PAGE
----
Tuesday 27 January 2015

Sick, and tired

A bit poorly this weekend so no additions to the photo year list to report on account of spending the best part of 48 hours asleep or sneezing. Just about summoned up the energy to update my neglected website, the first time I have managed that in over a year. It's now looking a bit old hat design wise but I lack the time, technological know-how and courage to turn it off and create something better at the moment. As a result, it has developed haphazardly over the years like a badly extended house, with no particular plan or design. I know, I'm really selling it aren't I. It's also snowballed in size from a modest start to now getting on for 3,000 photos, including over 400 species of bird photographed in Britain, not all of them terribly well, all the British breeding butterflies and a variety of other critters. Check it out, anyway, just so I'm not the only one reminded of the times when I used to go outside and take pictures of things.
A bird: long time, no see

Sunday 18 January 2015

Supermarket sweep

OK, having lured you in with a vaguely interesting shot of a sweeping Spoonbill and a supermarket trolley (where else but Holes Bay?), it's confession time. The photo year list has got off to a bit of a slow start, see, so it's time to put a spurt on. As a result, after a couple of glam pics of Spooners I'm afraid it's lots photos of garden, farmyard and duckpond birds to follow, plus a few from the largely birdless swamps of Swineham yesterday and the avian paradise of Weymouth and Portland today. On the upside, there's very little in the way of narrative to string it all together. I know, I spoil you.
One of two present - presumably the same two young birds present over Christmas
This bird was unperturbed by the presence of pedestrians, joggers, dogs and one naughty little boy chucking great lumps of concrete into the drain nearby. Thanks, son.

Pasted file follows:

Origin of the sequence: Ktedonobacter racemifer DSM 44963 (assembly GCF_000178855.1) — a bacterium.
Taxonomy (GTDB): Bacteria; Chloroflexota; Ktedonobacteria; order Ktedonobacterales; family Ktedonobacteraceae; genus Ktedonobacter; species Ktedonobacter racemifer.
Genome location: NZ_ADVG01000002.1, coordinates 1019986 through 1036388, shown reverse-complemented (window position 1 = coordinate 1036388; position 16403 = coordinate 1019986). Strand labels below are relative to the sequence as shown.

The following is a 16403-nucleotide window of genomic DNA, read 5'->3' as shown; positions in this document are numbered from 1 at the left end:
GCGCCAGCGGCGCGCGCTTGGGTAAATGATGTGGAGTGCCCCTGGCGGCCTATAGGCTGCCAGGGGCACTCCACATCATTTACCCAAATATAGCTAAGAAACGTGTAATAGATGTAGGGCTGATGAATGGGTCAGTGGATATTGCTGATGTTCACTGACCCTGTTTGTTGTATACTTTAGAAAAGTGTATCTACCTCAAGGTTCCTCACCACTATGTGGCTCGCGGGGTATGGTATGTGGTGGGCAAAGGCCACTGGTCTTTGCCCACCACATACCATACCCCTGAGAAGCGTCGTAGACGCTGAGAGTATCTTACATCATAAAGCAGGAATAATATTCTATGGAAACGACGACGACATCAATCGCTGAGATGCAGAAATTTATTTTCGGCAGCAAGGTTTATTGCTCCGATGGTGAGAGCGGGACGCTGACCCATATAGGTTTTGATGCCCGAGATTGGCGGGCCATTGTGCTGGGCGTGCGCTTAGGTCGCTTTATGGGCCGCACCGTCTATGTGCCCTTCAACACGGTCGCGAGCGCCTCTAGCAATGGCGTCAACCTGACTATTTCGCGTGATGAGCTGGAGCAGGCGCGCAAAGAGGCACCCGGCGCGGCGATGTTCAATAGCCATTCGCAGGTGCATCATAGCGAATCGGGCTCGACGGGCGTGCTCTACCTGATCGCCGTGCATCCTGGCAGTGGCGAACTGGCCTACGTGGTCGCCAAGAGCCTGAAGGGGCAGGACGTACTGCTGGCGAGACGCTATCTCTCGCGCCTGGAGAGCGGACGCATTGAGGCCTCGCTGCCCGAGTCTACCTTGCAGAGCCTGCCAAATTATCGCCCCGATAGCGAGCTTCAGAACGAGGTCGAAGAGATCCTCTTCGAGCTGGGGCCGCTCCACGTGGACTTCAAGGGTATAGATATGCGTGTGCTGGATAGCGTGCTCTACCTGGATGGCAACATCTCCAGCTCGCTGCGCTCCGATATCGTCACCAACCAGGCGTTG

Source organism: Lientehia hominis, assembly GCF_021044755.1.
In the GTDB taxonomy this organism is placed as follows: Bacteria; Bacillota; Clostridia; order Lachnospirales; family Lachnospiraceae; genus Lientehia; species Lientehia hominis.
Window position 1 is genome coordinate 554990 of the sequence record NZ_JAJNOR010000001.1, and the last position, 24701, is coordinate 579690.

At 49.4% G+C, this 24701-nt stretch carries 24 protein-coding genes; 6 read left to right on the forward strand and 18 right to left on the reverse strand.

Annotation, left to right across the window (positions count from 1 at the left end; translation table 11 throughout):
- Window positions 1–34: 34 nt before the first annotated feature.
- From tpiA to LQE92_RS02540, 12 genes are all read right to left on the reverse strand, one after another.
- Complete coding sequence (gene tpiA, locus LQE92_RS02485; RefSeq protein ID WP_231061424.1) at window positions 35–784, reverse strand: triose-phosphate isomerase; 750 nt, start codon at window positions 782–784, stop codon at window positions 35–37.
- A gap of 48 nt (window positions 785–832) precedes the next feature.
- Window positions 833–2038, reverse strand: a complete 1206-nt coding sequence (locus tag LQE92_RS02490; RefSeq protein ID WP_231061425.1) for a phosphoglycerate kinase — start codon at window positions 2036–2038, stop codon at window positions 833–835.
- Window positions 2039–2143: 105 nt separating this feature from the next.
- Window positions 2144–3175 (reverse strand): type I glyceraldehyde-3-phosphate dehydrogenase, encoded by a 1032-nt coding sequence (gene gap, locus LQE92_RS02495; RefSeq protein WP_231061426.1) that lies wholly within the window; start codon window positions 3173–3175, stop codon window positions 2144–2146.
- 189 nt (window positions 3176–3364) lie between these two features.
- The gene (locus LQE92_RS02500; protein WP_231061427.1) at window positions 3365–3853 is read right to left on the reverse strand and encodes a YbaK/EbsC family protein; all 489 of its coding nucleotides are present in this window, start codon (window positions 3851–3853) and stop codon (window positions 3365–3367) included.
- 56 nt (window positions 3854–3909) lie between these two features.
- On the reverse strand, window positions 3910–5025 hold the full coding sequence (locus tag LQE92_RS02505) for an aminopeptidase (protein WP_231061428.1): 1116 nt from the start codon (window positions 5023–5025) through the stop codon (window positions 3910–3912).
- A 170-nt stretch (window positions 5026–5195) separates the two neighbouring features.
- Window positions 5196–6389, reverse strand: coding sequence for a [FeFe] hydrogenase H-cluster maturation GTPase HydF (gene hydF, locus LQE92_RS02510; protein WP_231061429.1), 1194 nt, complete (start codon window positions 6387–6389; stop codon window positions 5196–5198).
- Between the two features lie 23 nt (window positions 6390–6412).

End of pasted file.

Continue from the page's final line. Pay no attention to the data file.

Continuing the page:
Right, now for some ducks. I thought Swineham would be a good bet for some easy photo ticks from this family but there was a fair bit of disturbance going on. Over the course of the weekend though, I've added:
Mallard #43: before heading to Swineham yesterday, I knew the quay on the Frome in Wareham would produce one
Gadwall #44: nice patterns on the water for this one at Swineham
Pintail #45: king of the drakes in the fading light of Holes Bay
Pochard #46: a shy female at Swineham
Tufted Duck #47: at Radipole Lake where we lunched today en route to...

...Portland Harbour, where a female Eider (#48) was hanging out near to...

...a Red-breasted Merganser #49, my second sawbill of the year.
From Portland Harbour it was up the hill to The Grove, to see if the long-staying Hooded Crow was still around. I needn't have panicked and run around the pig farm back in the summer to get this on my Dorset list when it first turned up. It was still there, with a collection of other corvids, for whom the smell of swill was clearly irresistible:
Hooded Crow (#50) at The Grove
The Hoodie was with a large flock of the closely related Carrion Crow (#51)
A few Magpie (#52) tagged along
...as did several Jackdaw (#53) - this one photographed yesterday in Wareham.
Some trashy waterbirds were easy enough to add to the photo list, as were the low hanging fruit of the pigeon family:
The ubiquitous Canada Goose (#54), part of a large flock at Upton Country Park
Mute Swan (#55) on the River Frome at Wareham
Collared Dove (#56), Wareham
Feral Pigeon (#57), Wareham
Wood Pigeon (#58), Wareham
With all those pigeons around, a Peregrine (#59) was sure to follow: this one over the Grove on Sunday.